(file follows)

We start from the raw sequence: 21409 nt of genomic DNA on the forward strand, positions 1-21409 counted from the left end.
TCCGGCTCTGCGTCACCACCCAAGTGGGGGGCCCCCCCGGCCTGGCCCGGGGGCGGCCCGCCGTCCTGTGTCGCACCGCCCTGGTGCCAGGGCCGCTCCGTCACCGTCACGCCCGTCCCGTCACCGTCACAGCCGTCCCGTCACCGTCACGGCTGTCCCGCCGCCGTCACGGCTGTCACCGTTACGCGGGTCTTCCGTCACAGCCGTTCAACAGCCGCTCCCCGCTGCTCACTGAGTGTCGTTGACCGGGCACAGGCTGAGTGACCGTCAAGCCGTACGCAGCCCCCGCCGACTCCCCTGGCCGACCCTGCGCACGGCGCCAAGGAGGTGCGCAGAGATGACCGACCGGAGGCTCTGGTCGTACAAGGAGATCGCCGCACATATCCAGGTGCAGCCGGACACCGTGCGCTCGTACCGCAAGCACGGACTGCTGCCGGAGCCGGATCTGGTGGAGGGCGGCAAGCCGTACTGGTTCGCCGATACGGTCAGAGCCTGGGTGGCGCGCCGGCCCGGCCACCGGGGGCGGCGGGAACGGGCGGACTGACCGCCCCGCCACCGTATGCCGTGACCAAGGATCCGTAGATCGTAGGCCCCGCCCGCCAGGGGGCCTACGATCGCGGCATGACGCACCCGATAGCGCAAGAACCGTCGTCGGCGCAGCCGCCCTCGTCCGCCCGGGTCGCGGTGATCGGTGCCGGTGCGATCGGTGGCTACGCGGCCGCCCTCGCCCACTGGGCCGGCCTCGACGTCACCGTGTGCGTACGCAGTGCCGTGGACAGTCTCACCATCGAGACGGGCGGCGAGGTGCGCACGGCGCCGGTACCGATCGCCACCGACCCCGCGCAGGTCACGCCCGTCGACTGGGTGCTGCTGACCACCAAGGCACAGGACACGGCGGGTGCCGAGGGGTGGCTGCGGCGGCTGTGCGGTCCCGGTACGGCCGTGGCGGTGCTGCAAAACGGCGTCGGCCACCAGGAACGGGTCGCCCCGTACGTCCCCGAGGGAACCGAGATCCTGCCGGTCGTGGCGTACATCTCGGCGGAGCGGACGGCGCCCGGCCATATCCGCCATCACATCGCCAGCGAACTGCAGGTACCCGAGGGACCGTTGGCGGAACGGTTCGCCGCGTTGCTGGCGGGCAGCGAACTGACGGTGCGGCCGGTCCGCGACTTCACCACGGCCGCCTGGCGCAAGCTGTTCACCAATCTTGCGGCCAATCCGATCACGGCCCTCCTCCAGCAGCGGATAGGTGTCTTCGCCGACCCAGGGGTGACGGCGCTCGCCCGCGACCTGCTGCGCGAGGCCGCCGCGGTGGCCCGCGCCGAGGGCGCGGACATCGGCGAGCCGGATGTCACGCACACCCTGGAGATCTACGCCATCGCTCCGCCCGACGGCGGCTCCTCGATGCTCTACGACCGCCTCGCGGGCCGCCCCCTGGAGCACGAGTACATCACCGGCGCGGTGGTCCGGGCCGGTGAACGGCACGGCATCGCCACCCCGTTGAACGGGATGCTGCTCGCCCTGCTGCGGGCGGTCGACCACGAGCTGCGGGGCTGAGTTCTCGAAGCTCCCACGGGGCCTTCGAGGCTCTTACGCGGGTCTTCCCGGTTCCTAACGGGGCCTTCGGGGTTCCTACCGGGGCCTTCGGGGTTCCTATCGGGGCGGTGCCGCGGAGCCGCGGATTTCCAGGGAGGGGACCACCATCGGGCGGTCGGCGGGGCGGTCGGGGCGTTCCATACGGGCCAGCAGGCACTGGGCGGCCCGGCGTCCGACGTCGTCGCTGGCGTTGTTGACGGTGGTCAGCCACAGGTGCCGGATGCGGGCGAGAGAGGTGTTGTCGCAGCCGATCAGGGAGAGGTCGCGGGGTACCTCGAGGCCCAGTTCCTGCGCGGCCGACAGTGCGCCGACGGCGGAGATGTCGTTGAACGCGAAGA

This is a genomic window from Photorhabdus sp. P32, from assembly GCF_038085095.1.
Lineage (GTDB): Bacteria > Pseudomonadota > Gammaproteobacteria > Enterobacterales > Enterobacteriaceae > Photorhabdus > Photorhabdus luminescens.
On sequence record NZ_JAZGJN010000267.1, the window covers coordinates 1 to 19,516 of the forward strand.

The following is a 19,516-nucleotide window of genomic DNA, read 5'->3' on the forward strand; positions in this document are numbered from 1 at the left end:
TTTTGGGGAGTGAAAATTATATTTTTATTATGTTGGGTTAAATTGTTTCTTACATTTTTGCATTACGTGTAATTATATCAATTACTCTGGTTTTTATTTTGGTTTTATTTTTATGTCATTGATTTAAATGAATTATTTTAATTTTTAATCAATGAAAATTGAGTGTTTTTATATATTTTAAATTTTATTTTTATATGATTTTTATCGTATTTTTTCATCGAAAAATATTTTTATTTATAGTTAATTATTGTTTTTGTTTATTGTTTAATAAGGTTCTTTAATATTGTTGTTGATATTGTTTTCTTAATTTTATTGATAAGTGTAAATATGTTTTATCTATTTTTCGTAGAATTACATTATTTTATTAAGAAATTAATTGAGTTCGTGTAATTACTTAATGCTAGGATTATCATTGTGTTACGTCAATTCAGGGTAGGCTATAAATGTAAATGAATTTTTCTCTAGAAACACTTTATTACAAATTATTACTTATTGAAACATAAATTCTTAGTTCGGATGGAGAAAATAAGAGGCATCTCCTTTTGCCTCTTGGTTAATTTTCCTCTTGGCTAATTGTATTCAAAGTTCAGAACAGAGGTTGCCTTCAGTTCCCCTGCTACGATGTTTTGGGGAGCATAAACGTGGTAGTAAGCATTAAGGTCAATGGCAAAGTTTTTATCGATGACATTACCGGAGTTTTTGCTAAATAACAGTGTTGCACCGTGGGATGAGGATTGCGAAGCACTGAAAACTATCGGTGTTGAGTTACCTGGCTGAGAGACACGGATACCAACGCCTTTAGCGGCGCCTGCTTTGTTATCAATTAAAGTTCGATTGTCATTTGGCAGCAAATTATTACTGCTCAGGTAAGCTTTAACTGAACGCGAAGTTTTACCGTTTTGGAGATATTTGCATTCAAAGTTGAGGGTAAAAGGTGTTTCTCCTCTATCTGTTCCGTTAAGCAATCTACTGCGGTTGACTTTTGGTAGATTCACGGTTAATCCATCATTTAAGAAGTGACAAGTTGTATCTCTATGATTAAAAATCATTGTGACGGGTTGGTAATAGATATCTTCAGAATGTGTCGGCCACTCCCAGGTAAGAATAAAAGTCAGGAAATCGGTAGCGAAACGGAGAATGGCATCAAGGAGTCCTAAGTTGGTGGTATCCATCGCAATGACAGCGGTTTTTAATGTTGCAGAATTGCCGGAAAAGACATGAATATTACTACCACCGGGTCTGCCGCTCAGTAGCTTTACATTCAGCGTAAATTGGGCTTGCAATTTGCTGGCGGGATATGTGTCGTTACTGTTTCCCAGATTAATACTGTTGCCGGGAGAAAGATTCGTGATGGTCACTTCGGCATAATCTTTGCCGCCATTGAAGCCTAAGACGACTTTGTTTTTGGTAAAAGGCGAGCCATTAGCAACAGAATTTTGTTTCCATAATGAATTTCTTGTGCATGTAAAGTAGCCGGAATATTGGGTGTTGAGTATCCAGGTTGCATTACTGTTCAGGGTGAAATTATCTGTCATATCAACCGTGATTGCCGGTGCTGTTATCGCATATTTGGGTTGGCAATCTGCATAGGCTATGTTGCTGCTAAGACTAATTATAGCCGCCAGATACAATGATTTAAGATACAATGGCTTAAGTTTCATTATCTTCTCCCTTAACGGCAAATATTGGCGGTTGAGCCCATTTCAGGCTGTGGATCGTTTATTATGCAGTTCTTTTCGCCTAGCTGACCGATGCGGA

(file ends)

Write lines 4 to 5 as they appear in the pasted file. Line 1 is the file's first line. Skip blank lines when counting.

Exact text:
Lineage (GTDB): Bacteria > Pseudomonadota > Gammaproteobacteria > Enterobacterales > Enterobacteriaceae > Photorhabdus > Photorhabdus luminescens.
On sequence record NZ_JAZGJN010000267.1, the window covers coordinates 1 to 19,516 of the forward strand.